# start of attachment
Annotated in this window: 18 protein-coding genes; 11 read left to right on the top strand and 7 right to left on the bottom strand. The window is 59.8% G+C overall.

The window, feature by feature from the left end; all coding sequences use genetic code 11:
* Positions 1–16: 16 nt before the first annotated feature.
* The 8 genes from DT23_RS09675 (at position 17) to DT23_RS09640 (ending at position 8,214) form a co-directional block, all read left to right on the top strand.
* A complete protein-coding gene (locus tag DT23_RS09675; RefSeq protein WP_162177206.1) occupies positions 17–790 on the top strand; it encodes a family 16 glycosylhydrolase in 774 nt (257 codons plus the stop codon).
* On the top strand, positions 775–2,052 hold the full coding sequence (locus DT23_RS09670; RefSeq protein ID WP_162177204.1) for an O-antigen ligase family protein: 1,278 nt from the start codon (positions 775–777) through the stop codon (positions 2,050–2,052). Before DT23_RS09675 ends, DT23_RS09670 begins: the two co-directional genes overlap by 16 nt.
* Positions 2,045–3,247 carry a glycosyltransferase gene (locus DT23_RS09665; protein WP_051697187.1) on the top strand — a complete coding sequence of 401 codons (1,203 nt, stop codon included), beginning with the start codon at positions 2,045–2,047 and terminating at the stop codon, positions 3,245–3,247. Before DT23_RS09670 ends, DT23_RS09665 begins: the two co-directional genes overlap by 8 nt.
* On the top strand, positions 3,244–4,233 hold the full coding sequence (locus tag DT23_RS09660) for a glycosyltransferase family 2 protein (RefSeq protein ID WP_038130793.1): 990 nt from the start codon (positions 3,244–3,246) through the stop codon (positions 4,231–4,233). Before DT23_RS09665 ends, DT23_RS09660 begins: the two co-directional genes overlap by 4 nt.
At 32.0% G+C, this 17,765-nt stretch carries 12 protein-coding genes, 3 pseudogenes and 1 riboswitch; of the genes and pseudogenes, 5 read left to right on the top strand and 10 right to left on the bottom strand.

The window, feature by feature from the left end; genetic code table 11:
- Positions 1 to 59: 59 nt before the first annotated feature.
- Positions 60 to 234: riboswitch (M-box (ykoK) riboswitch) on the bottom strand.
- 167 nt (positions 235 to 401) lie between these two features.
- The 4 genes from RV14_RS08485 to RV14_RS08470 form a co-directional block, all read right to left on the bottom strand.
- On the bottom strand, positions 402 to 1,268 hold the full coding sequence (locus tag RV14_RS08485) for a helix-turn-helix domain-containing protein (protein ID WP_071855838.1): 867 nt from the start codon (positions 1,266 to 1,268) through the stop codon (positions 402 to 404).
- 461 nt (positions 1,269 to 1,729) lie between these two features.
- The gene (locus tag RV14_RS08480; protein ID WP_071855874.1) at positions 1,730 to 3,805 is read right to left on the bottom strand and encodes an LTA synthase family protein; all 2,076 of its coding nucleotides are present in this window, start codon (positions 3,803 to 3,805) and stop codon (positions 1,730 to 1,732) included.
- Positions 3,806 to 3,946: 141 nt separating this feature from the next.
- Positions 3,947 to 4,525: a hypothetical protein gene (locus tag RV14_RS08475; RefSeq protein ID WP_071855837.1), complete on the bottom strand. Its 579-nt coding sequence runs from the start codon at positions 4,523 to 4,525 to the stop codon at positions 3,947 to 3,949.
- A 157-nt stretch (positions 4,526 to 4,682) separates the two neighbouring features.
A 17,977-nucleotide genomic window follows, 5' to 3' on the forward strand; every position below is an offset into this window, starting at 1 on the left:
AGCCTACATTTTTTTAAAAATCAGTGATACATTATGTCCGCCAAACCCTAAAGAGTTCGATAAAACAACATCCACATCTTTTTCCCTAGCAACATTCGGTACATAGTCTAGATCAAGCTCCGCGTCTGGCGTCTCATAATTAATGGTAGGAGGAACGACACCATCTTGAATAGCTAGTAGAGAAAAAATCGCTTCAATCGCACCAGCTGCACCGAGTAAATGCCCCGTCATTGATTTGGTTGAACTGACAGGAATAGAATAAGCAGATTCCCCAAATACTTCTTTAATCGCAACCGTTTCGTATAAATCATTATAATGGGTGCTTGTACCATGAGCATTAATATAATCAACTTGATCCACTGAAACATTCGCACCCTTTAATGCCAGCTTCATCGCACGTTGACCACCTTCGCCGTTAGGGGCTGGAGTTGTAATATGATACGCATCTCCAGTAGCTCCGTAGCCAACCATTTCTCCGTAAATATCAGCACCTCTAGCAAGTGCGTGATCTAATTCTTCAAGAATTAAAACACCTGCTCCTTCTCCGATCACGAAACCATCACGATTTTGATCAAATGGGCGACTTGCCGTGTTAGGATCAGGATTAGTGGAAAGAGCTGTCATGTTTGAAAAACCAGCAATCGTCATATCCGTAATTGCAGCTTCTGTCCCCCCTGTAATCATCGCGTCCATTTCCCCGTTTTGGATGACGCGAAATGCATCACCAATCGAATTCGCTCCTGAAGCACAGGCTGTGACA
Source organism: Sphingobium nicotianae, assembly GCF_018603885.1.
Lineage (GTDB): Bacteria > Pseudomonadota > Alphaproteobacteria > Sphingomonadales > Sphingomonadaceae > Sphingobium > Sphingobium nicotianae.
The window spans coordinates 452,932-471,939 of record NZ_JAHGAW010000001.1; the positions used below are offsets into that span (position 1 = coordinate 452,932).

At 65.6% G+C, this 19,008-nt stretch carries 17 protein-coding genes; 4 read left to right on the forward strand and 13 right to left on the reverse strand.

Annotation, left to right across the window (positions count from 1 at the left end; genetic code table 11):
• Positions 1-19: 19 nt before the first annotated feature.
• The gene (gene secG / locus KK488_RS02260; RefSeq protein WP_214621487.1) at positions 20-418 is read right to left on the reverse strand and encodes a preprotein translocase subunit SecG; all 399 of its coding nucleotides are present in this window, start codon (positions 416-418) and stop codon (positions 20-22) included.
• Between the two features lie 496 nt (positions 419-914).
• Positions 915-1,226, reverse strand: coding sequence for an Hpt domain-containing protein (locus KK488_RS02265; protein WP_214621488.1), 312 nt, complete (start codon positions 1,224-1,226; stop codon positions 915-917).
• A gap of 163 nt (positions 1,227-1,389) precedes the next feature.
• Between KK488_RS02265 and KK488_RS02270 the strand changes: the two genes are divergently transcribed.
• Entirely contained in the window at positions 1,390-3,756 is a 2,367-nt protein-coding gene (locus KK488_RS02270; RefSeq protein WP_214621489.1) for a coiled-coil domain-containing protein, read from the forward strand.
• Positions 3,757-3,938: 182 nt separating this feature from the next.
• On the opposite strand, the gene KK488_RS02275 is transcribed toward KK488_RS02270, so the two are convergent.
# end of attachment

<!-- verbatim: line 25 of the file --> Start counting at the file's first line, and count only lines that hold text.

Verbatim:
The window spans coordinates 452,932-471,939 of record NZ_JAHGAW010000001.1; the positions used below are offsets into that span (position 1 = coordinate 452,932).